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History On Web Where is it Headed?


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Expanding on Web 2.0 concepts, this presentation applies them to the impact on public history delivery. May 2008

Published in: Technology, Education
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History On Web Where is it Headed?

  1. 1. <ul><li>Everyone’s a Historian </li></ul><ul><li>More Digitization </li></ul><ul><li>User Generated Content </li></ul><ul><li>Collaborative History </li></ul><ul><li>Content Mashups </li></ul><ul><li>Probing the Deep Web </li></ul><ul><li>Virtual Past </li></ul><ul><li>Always Connected </li></ul>History on the Web: Where is it Headed? Rose Sherman, Director of Enterprise Technology, Minnesota Historical Society What’s Next? Still Do Online Exhibits and Collections Search Institutional Voice, Reliability, Radical Trust
  2. 2. Poll: Who’s Here? How Comfortable / Familiar With Web 2.0 Are You? Tag Clouds Social Networking Folksonomy Podcasts Blogs Wikis RSS Geo- Coded
  3. 3. “ Online gathering spots like these represent a potentially radical change to historical research, a craft that has changed little for decades, if not centuries. By aggregating the grass-roots knowledge and recollections of hundreds, even thousands of people, &quot; crowdsourcing ,&quot; as it's increasingly called, may transform a discipline that has long been defined and limited by the labors of a single historian toiling in the dusty archives ” Everyone’s a historian now
  4. 4. More Digitization by Institutions Images, Maps, Audio, Video, Documents, Newspapers … National Digital Newspaper Program a partnership between the NEH and the Library of Congress to build a national digital resource of newspapers published between 1836 and 1922.
  5. 5. More Digitization by General Public User Generated Content
  6. 6. Juhan suku-uutiset Genealogy and history from Finland, sometimes even in English. Documented sources. Self Publishing Blogs See also:
  7. 7. User Generated Content Storytelling
  8. 8. User Generated Content Storytelling Hurricane Digital Memory Bank
  9. 9. Collaborative History Placeography A wiki about any place anywhere that anyone can edit. Geo-coded data Architectural info History Chronology Memories & Stories Citations Related Content Photos
  10. 10. <ul><li>Reach a broader audience </li></ul><ul><li>Release history to the people </li></ul><ul><li>Enriches collection information </li></ul><ul><ul><li>More descriptive info </li></ul></ul><ul><ul><li>Geo-tag </li></ul></ul><ul><li>“ Collective Intelligence” </li></ul>Collaborative History Flickr Commons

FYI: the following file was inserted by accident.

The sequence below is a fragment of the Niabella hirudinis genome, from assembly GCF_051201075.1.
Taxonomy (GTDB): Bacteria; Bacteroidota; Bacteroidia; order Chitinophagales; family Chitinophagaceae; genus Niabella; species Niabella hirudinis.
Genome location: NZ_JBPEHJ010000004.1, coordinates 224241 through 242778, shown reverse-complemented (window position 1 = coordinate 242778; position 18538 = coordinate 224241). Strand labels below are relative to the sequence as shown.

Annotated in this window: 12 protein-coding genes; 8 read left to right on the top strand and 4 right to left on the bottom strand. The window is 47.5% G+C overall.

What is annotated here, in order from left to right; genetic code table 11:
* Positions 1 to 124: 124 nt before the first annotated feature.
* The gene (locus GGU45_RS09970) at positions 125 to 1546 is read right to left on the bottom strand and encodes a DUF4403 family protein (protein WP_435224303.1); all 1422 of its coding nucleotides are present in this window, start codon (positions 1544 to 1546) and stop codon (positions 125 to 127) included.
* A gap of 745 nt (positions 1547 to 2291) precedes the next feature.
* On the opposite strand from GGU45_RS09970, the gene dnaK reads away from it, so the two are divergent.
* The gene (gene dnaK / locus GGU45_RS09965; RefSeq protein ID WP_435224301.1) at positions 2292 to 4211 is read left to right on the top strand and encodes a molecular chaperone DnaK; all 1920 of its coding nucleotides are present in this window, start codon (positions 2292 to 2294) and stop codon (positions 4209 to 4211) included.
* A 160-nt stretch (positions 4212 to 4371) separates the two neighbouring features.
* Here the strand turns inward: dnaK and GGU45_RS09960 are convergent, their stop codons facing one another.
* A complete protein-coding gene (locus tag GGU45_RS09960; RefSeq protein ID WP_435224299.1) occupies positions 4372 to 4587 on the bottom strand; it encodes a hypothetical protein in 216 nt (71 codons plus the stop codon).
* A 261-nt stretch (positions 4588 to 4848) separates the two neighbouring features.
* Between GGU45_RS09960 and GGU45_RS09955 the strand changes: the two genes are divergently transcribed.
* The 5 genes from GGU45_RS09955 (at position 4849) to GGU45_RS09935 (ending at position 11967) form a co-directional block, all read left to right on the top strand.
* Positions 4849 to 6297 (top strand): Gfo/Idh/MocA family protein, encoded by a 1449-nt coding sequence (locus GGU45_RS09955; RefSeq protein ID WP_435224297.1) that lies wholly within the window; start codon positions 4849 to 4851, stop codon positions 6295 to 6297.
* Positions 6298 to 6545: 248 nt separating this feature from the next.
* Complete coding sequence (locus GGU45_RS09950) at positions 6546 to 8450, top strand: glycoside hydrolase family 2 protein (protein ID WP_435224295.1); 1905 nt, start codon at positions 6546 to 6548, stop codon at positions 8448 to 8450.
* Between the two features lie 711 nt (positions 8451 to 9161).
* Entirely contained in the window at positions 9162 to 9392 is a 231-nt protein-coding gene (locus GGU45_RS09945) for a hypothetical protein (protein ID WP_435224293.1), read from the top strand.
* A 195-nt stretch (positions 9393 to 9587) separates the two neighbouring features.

11. 11. “pay tribute by adding photos, comments and stories of those who lost their lives during the Vietnam conflict. “ Footnote partnered with NARA to link the service records and casualty reports to each name on the Wall. Collaborative History Footnote Interactive Vietnam Veterans Memorial
  12. 12. Collaborative History MHS Record Annotation Tool
  13. 13. A mashup is a web application that uses content from more than one source to create a new service. Real Time, World Wide Earthquake List Content Mashups USGS Seismology Data + Yahoo Maps Google Maps + Wikipedia Articles
  14. 14. Within 5 years GPS devices will be able to find digitized content from government agencies, cultural heritage institutions, universities, libraries and other web sites that pertain to my current location. click click Location-Aware Data Access Content Mashups
  15. 15. Finding Information Inside Databases and Across Collections A Bush Foundation funded project to provide access to cultural heritage information across MN, ND and SD. find Probing the Deep Web
  16. 16. Virtual Reality Enriched With Collections and Interpretation Monticello Explorer Fort Snelling Perspectives prototype Digital model of Rome in 320 AD University of Virginia IATH Goal: Expand to Bronze Age and Medieval Period using data from community of archeologists. Virtual Past
  17. 17. Virtual World: What is Second Life? A 3D online virtual world imagined created and owned by its residents. It has islands, buildings, objects and avatars that interact with each other. Virtual Past
  18. 18. Digital History Content is Ubiquitous Always Connected to Internet
  19. 19. What About Reliability? Institutional Voice? “ We can only build emergent systems if we have radical trust . With an emergent system, we build something without setting in stone what it will be or trying to control all that it will be. We allow and encourage participants to shape and sculpt and be co-creators of the system. We don't have a million customers/users/patrons ... we have a million participants and co-creators .“ Darlene Fichter, University of Saskatchewan Libraries, 2 April 2006, “ Web 2.0, Library 2.0 and Radical Trust: A First Take”
  20. 21. Still bewildered? Watch the Plain English videos at